If there were such a thing as Chapter 11 for politicians, the Republican push to extend the unaffordable Bush tax cuts would amount to a bankruptcy filing. The nation’s public debt — if honestly reckoned to include municipal bonds and the $7 trillion of new deficits baked into the cake through 2015 — will soon reach $18 trillion. . . . It is therefore unseemly for the Senate minority leader, Mitch McConnell, to insist that the nation’s wealthiest taxpayers be spared even a three-percentage-point rate increase. . . .I am not personally all that agitated about our budget deficit. Right now, I think, the government should be focused on ending the recession through stimulus. Once the economy is recovering, I would like to see the deficit brought down, but I will not sign onto any plan that doesn't involve major tax increases and major cuts in defense spending.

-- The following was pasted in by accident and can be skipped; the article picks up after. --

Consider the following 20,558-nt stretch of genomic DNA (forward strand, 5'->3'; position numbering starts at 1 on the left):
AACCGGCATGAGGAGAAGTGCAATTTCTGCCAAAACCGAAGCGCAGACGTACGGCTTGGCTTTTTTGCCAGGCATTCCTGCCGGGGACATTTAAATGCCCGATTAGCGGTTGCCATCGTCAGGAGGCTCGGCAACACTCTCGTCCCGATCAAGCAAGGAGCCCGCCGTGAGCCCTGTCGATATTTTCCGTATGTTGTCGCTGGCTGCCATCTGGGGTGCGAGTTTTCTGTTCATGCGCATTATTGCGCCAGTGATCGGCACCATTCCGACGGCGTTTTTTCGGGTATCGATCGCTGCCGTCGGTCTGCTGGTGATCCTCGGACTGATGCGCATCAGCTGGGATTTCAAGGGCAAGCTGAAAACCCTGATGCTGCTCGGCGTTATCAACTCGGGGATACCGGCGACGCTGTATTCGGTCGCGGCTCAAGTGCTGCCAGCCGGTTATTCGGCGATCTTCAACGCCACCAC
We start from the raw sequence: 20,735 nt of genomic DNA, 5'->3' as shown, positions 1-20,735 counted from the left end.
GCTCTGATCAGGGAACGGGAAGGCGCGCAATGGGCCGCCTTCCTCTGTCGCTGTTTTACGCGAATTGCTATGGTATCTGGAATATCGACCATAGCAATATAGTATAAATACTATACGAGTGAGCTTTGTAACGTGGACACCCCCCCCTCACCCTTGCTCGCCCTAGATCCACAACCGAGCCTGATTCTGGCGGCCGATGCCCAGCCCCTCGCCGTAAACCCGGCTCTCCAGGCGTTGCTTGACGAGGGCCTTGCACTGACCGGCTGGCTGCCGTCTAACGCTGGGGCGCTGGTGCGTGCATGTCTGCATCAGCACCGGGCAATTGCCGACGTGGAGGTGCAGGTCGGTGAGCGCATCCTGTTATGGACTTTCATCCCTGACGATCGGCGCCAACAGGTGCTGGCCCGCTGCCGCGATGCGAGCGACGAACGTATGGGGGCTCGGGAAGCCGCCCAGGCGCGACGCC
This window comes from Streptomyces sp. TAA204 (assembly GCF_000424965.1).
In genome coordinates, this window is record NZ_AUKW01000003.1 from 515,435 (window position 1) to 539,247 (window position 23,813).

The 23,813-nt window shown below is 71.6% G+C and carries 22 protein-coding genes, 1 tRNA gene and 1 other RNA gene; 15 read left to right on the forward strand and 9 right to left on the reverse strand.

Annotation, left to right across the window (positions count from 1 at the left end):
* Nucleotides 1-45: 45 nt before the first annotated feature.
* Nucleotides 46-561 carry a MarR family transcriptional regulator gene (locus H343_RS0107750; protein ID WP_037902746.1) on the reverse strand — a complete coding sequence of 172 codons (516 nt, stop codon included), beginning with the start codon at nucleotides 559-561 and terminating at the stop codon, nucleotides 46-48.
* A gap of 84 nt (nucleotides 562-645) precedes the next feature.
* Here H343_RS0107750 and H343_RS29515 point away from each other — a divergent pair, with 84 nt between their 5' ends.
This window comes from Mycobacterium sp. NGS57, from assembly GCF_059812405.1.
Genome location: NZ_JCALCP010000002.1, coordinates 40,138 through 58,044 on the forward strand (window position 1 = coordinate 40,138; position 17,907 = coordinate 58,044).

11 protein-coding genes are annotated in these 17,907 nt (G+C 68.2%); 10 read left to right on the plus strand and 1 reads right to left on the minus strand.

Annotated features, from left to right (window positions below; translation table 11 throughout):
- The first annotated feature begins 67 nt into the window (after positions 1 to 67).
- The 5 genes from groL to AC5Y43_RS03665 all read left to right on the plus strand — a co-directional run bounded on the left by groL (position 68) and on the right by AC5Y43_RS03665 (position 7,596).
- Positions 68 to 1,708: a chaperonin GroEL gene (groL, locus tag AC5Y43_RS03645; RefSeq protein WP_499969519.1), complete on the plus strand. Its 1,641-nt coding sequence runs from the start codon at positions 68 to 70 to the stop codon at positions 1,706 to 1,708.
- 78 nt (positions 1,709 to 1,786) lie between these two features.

In 1970 the debt was just 40 percent of gross domestic product, or about $425 billion. When it reaches $18 trillion, it will be 40 times greater than in 1970. This debt explosion has resulted not from big spending by the Democrats, but instead the Republican Party’s embrace, about three decades ago, of the insidious doctrine that deficits don’t matter if they result from tax cuts.
Saturday, November 13, 2010
A Serious Conservative on the Budget
David Stockman, once Reagan's budget director, tells Republicans the truth about taxes and the deficit: